We’re just a few months away from on the road bike season, where I need to venture out of the safe cocoon of basement training sessions onto the actual road. Yes, the road that defeated me last summer when debilitating fear kept me off the bike pretty much all season except during actual races.
Since I’m totally public about my bike fear, I get a lot of people trying to help me with it in different kinds of ways (mostly pep talks). Sam sent me this link the other day, to an article that’s an interview with cyclist Evelyn Stevens, where she talks about anxiety versus fear. Hers comes up when she’s doing a fast descent in a peloton, so it’s not quite the same as mine, but here’s what she says:
You need fear, but not anxiety. For example, if you’re on a hike, and you see a rattlesnake come out at you, you need fear to get out of the way. But you don’t need anxiety to tell you ‘I’m not going to walk in the woods ever again’.
I think it’s safe to say: I have both. It’s normal to have a healthy fear of cars (I think). I had it when I rode a motorcycle for a few years and they teach you to keep it with you. It makes you stay alert, practice your handling skills and safety habits (shoulder check!), and ride defensively. I get that. I have applied a similar strategy to road biking.
It’s the anxiety that gets to me though. My motorbike anxiety was just starting to subside when, riding together with a group on a road trip in the US, my brother-in-law had a horrible accident just outside of Lake Placid. I remember being in shock as we waited to see if he would live. And we had to ride our bikes from one hospital to another over an hour away in the pouring rain.
Anxiety kicked in after that trip. I basically didn’t want to ride anymore.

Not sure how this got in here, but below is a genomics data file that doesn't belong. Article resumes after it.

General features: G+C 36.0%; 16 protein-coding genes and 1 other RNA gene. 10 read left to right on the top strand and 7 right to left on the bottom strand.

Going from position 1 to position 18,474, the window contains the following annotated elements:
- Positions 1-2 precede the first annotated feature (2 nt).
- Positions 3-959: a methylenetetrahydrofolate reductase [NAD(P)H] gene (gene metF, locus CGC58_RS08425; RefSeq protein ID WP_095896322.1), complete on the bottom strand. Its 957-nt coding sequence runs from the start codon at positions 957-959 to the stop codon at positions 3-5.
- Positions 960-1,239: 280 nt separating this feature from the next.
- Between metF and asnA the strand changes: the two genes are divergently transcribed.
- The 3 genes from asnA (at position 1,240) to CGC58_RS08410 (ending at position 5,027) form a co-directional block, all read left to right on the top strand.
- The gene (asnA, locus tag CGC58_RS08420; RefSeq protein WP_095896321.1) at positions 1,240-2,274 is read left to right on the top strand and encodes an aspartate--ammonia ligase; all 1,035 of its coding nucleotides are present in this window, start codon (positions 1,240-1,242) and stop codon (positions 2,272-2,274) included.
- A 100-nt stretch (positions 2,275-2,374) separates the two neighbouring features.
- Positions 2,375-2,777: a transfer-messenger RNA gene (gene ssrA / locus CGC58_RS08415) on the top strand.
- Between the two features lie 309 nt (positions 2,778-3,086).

So with cycling, as soon as I start to think, “maybe I can do this,” I hear about something awful. A couple of weeks ago I was listening to the radio one morning as I always do, and they interviewed a young woman from Blythe who was a former triathlete who was now paralyzed because she got hit by a car when she was training on her bike on country roads.
Accidents do happen. And you don’t know who they’re going to happen to, right? I feel like every trip out on a country road is playing the odds. I think that’s anxiety, not fear, right? I mean, you could say the same about driving, but I don’t let it stop me. Or about walking (Sam likes to point out to me the stats about pedestrian deaths).
I don’t know what the summer is going to bring. Right now, I want to try. But I wanted to try last year this time as well. In the end, it didn’t happen. I rode to work on my commuter bike most days, but I struggled with mounting panic every time I thought about going out on the road bike.
Here is my dream bike path – stretch of highway in Germany that’s dedicated to bike traffic only. Look Ma, no cars!
I’m open to pep talks! If you have overcome bike anxiety and have a strategy to share with me, fire away!